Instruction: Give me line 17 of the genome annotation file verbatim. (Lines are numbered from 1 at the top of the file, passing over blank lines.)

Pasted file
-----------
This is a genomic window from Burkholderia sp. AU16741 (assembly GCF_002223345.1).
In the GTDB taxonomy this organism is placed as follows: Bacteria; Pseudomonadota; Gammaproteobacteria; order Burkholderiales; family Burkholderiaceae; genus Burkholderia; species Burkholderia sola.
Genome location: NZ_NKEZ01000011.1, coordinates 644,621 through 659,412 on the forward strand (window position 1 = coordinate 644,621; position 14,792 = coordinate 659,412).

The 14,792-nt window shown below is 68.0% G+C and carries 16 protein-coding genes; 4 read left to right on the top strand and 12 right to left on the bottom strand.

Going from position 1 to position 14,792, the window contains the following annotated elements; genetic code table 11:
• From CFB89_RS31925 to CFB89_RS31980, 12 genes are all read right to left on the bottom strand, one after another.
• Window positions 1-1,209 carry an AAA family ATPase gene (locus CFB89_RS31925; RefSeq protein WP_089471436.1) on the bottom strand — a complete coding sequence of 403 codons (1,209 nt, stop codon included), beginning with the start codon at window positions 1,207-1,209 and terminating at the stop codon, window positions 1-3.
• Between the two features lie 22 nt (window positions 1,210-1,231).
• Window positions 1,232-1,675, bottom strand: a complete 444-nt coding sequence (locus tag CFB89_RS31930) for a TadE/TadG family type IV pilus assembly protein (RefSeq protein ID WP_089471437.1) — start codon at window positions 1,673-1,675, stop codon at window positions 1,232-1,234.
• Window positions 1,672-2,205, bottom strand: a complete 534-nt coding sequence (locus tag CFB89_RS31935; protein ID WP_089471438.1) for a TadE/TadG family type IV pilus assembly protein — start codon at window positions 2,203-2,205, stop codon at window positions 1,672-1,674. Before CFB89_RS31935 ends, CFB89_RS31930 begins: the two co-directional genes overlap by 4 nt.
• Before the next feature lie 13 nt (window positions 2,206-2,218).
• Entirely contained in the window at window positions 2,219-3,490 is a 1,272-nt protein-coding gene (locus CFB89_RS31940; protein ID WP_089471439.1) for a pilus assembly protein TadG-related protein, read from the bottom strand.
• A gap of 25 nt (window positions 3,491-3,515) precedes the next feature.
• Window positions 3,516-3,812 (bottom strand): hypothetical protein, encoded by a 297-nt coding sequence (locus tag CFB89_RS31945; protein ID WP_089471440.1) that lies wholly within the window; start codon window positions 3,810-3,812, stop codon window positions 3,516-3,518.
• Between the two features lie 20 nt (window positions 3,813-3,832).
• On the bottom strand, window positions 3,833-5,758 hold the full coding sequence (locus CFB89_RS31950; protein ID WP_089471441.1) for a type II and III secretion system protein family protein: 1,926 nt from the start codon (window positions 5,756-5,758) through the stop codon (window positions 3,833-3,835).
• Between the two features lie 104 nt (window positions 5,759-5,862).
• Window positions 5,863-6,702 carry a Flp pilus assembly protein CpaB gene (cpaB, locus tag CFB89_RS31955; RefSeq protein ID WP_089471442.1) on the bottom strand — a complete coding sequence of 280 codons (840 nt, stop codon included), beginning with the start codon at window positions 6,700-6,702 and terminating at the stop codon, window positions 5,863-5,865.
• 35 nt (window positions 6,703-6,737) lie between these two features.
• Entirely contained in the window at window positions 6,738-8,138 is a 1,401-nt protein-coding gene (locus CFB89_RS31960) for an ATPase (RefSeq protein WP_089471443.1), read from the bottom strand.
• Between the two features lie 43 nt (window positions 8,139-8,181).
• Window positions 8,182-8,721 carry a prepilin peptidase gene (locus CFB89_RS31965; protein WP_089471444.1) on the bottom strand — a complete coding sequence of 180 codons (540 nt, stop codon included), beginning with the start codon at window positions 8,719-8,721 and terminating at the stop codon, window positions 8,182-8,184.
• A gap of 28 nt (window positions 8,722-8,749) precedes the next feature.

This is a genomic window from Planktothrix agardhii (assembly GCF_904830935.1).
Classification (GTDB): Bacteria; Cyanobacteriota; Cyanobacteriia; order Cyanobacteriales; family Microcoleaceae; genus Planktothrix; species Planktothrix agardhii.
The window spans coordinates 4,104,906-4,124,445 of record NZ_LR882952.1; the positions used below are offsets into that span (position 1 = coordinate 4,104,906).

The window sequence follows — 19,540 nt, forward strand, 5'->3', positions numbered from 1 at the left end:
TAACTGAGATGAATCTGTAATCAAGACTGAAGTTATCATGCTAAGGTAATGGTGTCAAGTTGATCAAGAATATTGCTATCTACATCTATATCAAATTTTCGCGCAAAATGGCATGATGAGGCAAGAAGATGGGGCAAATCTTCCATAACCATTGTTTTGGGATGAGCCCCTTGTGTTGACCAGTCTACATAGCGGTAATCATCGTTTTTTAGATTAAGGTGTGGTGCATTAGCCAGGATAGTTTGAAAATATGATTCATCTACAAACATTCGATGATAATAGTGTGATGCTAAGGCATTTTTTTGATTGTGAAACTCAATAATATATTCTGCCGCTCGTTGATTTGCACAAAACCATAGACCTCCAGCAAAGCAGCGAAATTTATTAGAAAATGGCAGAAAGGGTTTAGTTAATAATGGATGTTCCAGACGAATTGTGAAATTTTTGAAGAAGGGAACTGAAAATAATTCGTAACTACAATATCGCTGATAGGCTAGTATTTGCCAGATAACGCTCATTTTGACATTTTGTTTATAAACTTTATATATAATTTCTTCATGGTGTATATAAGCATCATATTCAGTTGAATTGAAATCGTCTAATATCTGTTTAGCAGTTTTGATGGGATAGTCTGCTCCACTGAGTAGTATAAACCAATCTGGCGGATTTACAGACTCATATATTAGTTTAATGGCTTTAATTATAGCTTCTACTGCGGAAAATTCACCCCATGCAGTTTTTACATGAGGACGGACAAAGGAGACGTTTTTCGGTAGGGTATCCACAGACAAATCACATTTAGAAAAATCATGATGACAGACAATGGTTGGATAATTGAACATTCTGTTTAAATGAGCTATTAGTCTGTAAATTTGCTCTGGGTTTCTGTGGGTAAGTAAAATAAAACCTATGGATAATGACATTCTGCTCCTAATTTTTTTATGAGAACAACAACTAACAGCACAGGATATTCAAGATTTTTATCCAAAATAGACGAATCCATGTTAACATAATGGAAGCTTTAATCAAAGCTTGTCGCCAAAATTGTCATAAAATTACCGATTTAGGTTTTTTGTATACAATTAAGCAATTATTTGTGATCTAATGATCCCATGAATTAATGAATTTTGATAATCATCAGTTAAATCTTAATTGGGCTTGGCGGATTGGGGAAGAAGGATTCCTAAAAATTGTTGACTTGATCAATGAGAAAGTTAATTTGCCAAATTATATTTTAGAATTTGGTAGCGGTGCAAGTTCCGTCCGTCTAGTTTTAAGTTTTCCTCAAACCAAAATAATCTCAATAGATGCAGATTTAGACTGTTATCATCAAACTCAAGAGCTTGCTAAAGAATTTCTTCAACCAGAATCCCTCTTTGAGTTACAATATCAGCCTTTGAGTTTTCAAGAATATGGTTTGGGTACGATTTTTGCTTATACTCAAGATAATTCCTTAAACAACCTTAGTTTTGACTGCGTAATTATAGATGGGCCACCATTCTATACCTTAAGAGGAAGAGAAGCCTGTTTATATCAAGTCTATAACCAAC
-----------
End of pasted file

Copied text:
• Between the two features lie 104 nt (window positions 5,759-5,862).